• Lime; lime/soda softening - With lime softening, hydrated lime (calcium hydroxide) reacts with calcium and magnesium bicarbonates to form a removable sludge. This reduces the alkaline (temporary) hardness. Lime/soda (soda ash) softening reduces non-alkaline (permanent) hardness by chemical reaction.

• Ion exchange - Is by far the most widely used method of water treatment for shell boilers producing saturated steam. This module will concentrate on the following processes by which water is treated: Base exchange, Dealkalisation and Demineralisation.

Ion exchange  

An ion exchanger is an insoluble material normally made in the form of resin beads of 0.5 to 1.0 mm diameter. The resin beads are usually employed in the form of a packed bed contained in a glass reinforced plastic pressure vessel. The resin beads are porous and hydrophilic - that is, they absorb water. Within the bead structure are fixed ionic groups with which are associated mobile exchangeable ions of opposite charge. These mobile ions can be replaced by similarly charged ions, from the salts dissolved in the water surrounding the beads.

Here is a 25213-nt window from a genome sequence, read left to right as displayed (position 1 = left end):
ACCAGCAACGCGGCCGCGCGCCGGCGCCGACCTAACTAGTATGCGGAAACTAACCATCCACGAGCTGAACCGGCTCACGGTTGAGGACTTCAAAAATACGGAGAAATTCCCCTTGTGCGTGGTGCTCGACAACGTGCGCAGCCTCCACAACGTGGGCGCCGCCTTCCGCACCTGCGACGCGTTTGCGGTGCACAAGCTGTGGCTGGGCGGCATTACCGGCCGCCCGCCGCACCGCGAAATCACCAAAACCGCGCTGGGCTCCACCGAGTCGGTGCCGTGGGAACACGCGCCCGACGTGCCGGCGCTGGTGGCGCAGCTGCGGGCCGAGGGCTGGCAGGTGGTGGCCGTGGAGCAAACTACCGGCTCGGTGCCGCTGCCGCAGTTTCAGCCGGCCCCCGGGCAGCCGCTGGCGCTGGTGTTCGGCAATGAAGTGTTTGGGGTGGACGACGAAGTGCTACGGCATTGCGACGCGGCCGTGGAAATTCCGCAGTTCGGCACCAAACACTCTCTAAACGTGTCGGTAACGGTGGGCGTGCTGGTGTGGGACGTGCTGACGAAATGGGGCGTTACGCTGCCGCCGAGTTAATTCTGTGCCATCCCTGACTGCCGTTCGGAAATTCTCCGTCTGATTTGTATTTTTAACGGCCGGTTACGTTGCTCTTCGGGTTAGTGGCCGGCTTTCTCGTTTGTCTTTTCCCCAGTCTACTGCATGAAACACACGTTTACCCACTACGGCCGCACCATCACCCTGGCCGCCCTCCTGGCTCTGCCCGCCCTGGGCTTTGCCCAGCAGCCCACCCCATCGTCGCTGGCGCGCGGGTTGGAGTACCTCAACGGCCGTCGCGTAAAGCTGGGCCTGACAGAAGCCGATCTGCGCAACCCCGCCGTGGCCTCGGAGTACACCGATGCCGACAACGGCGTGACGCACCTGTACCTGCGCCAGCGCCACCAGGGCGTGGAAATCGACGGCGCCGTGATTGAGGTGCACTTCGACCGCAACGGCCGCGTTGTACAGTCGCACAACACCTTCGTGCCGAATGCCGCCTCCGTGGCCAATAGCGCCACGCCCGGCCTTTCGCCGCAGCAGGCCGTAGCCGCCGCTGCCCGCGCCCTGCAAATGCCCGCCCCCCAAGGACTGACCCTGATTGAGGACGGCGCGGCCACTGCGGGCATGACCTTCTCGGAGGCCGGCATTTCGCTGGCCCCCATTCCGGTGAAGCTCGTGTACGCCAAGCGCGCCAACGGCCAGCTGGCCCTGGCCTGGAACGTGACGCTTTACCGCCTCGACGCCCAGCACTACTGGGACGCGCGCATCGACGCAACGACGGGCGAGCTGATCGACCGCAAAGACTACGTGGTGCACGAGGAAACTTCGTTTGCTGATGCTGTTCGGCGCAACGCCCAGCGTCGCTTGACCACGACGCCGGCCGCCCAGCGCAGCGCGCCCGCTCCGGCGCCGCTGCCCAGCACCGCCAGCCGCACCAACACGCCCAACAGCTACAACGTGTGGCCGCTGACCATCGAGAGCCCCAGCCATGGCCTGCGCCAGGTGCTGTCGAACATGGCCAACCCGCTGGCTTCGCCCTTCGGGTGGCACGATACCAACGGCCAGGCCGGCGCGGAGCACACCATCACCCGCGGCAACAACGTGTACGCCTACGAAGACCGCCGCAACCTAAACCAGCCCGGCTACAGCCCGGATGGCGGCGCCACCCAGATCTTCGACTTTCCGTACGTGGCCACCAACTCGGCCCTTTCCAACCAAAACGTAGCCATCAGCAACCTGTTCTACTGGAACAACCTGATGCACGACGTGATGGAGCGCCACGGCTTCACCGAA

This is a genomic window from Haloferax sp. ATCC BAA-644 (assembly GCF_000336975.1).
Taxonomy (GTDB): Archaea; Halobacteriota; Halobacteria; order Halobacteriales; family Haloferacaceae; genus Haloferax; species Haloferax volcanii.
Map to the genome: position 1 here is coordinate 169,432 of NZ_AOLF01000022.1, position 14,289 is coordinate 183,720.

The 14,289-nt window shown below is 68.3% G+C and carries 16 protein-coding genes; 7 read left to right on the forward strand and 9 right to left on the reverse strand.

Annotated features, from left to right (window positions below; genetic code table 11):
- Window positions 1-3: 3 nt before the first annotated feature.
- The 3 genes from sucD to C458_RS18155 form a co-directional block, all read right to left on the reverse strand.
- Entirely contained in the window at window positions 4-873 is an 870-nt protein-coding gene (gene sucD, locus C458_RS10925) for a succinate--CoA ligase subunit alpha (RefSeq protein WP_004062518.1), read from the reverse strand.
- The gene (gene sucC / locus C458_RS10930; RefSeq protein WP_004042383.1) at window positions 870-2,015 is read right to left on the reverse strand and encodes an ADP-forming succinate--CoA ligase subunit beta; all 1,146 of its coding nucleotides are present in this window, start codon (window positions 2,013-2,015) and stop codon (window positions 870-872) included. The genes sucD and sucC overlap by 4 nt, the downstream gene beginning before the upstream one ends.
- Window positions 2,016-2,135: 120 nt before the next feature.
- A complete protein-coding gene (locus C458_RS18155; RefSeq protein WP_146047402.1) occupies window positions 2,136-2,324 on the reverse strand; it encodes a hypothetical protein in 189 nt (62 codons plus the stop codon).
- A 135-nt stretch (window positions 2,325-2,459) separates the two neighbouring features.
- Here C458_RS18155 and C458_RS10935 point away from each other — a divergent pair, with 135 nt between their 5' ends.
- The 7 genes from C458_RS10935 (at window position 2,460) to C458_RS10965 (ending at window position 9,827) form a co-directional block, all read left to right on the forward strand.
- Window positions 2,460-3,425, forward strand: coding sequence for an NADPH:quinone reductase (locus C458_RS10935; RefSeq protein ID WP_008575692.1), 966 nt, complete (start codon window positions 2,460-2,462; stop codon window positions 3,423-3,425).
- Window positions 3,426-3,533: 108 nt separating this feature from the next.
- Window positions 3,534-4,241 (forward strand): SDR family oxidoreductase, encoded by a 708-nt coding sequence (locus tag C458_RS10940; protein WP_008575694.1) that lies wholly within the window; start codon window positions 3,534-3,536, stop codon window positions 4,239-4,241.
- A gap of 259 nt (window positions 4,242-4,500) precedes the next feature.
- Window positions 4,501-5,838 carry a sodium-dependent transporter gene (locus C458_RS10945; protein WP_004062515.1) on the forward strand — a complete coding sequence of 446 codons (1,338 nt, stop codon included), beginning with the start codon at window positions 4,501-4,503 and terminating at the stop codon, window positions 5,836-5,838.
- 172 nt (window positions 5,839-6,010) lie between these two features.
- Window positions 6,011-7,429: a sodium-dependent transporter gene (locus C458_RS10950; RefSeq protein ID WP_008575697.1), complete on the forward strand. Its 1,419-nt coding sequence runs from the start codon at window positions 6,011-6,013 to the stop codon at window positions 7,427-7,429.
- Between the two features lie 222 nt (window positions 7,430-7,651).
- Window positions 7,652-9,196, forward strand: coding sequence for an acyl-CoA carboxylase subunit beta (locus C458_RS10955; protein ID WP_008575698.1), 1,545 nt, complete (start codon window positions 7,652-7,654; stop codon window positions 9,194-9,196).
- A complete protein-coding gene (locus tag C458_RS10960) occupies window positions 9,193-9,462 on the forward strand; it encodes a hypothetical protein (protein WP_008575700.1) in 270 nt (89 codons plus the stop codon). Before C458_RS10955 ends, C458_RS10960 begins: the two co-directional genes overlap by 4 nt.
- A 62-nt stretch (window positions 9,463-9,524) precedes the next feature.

Base exchange softening

This is the simplest form of ion exchange and also the most widely used. The resin bed is initially activated (charged) by passing a 7 - 12% solution of brine (sodium chloride or common salt) through it, which leaves the resin rich in sodium ions. Thereafter, the water to be softened is pumped through the resin bed and ion exchange occurs. Calcium and magnesium ions displace sodium ions from the resin, leaving the flowing water rich in sodium salts. Sodium salts stay in solution at very high concentrations and temperatures and do not form harmful scale in the boiler.

From Figure 3.10.1 it can be seen that the total hardness ions are exchanged for sodium. With sodium base exchange softening there is no reduction in the total dissolved solids level (TDS in parts per million or ppm) and no change in the pH. All that has happened is an exchange of one group of potentially harmful scale forming salts for another type of less harmful, non-scale forming salts. As there is no change in the TDS level, resin bed exhaustion cannot be detected by a rise in conductivity (TDS and conductivity are related). Regeneration is therefore activated on a time or total flow basis.